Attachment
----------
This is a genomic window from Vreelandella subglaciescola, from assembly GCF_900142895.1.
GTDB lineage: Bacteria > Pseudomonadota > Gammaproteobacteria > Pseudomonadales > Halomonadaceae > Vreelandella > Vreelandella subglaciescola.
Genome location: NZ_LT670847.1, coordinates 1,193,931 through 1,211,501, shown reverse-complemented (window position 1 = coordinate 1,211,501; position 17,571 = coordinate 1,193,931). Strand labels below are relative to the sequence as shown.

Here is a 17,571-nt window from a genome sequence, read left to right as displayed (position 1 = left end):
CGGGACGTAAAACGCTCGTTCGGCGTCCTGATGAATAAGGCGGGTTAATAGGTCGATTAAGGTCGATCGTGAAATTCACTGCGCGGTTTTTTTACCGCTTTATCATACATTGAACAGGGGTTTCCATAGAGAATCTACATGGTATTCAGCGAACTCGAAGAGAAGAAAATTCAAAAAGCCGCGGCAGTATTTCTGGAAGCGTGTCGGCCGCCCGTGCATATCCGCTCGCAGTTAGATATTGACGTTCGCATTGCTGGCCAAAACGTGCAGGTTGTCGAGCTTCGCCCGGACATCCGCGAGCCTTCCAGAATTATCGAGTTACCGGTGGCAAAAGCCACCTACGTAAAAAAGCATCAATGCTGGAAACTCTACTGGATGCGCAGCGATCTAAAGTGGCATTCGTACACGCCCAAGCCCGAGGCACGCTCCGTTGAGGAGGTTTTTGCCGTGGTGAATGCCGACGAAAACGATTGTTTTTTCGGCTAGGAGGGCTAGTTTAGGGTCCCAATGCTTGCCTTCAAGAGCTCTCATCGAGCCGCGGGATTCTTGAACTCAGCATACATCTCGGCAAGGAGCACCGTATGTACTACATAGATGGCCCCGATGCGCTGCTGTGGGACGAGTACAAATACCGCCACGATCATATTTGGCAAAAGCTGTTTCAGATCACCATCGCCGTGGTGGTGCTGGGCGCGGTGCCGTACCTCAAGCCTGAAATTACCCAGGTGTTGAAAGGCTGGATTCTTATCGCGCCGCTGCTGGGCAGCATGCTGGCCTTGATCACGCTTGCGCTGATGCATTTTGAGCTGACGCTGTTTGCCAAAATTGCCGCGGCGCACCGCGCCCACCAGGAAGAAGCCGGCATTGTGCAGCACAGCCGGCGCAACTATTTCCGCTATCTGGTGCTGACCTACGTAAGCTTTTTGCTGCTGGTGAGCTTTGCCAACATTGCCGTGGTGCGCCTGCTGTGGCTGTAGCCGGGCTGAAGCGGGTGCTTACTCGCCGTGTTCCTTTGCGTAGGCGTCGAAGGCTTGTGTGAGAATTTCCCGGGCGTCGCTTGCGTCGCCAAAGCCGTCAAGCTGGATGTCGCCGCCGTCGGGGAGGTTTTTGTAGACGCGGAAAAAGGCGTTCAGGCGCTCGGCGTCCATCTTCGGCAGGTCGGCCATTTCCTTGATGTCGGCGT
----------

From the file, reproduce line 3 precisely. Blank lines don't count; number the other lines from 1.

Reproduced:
Genome location: NZ_LT670847.1, coordinates 1,193,931 through 1,211,501, shown reverse-complemented (window position 1 = coordinate 1,211,501; position 17,571 = coordinate 1,193,931). Strand labels below are relative to the sequence as shown.